Now the algorithm seems more like splitting the incoming value in 16
cases by 4 tests. All shiftvalues are now coded into the instructions.
PERFORMANCE:
============
A 256 byte LUT is used. This could be reduced to 192 bytes since any of the
top two bits must be one due to the shifting. But then we would have to
take care of the ZERO case specially. Not worth it.
The algorithm is actually 'value = floor( sqrt(number) )' This is actually
easy to modify to a correct rounding with a 1(2?) clocks penalty if the
value in itself is important. In most cases this lack of rounding is not a
problem.
On a 486 below 32 bit PM implementation executes in 27 cycles on a 486
including call/ret ( Timed for 30E6 squareroots ). In all cases the
squareroot is found in 12 instructions. On a 586 this means a slightly
higher number of clocks than instructions. Not timed.
On most numbers the error is below 0.75%. The accuracy for low numbers
cannot be very good since 1.41.. which is the squarerot of 2 must be
given the value 1 or 2, a 40% error. The error keeps dropping up to 16384,
when the average error will be 0.4%. If a decimal point is used at bit
16 the low numbers aren't a problem anymore.
IMPLEMENTATION:
===============
Below is C-Code to set up the LUT and the ASM code providing the function
'isqrt' (Integer Squareroot). This has been compiled under Watcom C
but should be very easy to port. Watcom, for some odd reason, adds an
underbar after the function name. The argument to the ASM function is
passed in EAX and the result returned in EAX. The function is not suited
for inline expansion since the it's size is approximately 200 bytes.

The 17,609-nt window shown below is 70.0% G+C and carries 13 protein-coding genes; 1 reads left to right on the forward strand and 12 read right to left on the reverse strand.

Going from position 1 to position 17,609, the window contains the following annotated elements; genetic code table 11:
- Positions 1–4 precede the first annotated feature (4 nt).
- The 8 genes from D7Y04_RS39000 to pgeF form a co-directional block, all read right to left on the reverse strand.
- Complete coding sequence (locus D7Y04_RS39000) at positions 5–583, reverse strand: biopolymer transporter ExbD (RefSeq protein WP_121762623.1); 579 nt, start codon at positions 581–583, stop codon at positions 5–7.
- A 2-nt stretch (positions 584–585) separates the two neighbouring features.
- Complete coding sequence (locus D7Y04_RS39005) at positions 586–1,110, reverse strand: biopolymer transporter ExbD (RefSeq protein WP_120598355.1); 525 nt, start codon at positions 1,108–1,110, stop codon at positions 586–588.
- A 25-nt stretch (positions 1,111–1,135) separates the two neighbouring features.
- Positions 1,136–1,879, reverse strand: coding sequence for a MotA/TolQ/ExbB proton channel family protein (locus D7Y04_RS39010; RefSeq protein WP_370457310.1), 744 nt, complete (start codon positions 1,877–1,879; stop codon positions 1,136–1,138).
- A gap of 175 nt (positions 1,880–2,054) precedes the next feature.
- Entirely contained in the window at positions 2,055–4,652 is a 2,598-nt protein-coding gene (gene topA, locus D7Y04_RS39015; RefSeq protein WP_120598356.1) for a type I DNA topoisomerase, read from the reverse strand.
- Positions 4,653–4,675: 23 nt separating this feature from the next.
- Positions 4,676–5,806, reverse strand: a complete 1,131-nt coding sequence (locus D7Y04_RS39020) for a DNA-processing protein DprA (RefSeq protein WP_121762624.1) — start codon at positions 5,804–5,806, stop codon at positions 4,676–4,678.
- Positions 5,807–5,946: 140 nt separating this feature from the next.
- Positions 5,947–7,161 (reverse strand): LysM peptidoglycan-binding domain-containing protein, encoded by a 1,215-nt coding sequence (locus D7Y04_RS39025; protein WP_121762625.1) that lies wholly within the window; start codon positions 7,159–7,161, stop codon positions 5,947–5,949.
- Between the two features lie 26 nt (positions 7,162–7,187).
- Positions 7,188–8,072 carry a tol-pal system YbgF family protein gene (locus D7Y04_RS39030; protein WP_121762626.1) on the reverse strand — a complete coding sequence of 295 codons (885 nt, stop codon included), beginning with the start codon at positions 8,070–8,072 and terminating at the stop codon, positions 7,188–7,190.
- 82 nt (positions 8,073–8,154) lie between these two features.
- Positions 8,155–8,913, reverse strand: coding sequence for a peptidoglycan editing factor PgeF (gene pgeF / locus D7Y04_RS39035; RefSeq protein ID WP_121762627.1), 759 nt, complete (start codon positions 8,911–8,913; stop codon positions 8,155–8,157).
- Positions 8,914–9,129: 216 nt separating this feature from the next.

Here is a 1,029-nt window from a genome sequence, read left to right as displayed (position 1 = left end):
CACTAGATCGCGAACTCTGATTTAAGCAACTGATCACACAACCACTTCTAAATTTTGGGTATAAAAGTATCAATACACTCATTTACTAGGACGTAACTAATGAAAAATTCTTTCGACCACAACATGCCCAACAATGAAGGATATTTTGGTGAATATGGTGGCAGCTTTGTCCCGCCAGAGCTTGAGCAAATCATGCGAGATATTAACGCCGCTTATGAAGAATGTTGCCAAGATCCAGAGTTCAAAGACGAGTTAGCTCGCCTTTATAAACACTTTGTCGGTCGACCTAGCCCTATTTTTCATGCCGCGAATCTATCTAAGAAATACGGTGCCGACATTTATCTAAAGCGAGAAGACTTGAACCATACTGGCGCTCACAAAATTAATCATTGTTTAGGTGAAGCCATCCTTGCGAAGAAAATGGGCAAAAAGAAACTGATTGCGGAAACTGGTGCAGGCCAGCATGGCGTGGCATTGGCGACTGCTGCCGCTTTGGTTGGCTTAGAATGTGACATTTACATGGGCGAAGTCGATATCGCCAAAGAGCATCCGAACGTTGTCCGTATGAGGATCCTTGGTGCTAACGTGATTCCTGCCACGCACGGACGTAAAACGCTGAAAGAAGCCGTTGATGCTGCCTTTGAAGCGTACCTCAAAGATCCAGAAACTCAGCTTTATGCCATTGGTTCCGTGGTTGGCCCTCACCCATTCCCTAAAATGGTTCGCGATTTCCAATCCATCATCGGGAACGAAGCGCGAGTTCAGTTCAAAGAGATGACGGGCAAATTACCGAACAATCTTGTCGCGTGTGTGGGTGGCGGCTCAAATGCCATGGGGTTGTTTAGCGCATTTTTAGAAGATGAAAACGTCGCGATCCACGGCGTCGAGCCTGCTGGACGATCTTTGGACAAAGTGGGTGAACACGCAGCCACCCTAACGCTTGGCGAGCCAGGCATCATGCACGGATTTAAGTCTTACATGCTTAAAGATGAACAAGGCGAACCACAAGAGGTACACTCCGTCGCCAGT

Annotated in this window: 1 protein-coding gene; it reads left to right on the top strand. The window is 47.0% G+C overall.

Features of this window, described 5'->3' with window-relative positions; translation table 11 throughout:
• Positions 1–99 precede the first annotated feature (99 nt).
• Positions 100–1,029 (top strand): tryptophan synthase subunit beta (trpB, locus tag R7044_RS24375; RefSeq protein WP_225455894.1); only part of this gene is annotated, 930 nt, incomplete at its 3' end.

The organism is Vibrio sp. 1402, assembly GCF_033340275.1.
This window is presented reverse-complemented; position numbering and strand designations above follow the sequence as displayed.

C PART:
=======
#include "stdio.h"
#include "math.h"
long isqrt( long nr );
unsigned char sqrt_tab[256];
void SetupSqrtTable(){
long i;
for(i=0;i<256;i++)
sqrt_tab[i] = 256.0 * sqrt( i/256.0 );
}
void main(){
long nr,i;
SetupSqrtTable();
printf("\nNegative number to quit :");
while(1){
printf("\nNumber => ");
scanf("%d",&nr);
if(nr<0) break;
printf("\nSqrt is %d", isqrt(nr));
}
}
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ASM PART:
=========
.386
_TEXT SEGMENT BYTE PUBLIC USE32 'CODE'
ASSUME cs:_TEXT
extern _sqrt_tab : BYTE
;
; In :
; eax - integer value to root
;
; Out:
; eax - root ( only bits 15..0 may be ones. )
;
; No registers modified, no stack usage
;
public isqrt_
isqrt_ proc near
cmp eax,10000h
jb c_15_0
cmp eax,1000000h
jb c_23_16
; bit 31..24
cmp eax,10000000h
jb c_27_24
cmp eax,40000000h
jb c_29_28
shr eax,24
mov al, [_sqrt_tab+eax]
shl eax,8
ret
c_29_28: shr eax,22
mov al, [_sqrt_tab+eax]
shl eax,7
ret
c_27_24: cmp eax,4000000h
jb c_25_24
shr eax,20
mov al, [_sqrt_tab+eax]
shl eax,6
ret
c_25_24: shr eax,18
mov al, [_sqrt_tab+eax]
shl eax,5
ret
; bit 23..16
c_23_16: cmp eax,100000h
jb c_19_16
cmp eax,400000h
jb c_21_20
shr eax,16
mov al, [_sqrt_tab+eax]
shl eax,4
ret
c_21_20: shr eax,14
mov al, [_sqrt_tab+eax]
shl eax,3
ret
c_19_16: cmp eax,40000h
jb c_17_16
shr eax,12
mov al, [_sqrt_tab+eax]
shl eax,2
ret
c_17_16: shr eax,10
mov al, [_sqrt_tab+eax]
shl eax,1
ret
c_15_0: cmp eax,100h
jb c_7_0
; bit 15..8
cmp eax,1000h
jb c_11_8
cmp eax,4000h
jb c_13_12
shr eax,8
mov al, [_sqrt_tab+eax]
ret
c_13_12: shr eax,6
mov al, [_sqrt_tab+eax]
shr eax,1
ret
c_11_8: cmp eax,400h
jb c_9_8
shr eax,4
mov al, [_sqrt_tab+eax]
shr eax,2
ret
c_9_8: shr eax,2
mov al, [_sqrt_tab+eax]
shr eax,3
ret
;bit 7..0
c_7_0: cmp eax,10h
jb c_3_0
cmp eax,40h
jb c_5_4
mov al, [_sqrt_tab+eax]
shr eax,4
ret
c_5_4: shl eax,2
mov al, [_sqrt_tab+eax]
shr eax,5
ret
c_3_0: cmp eax,4h
jb c_1_0
shl eax,4
mov al, [_sqrt_tab+eax]
shr eax,6
ret
c_1_0: shl eax,6
mov al, [_sqrt_tab+eax]
shr eax,7
ret
isqrt_ endp
_TEXT ENDS
END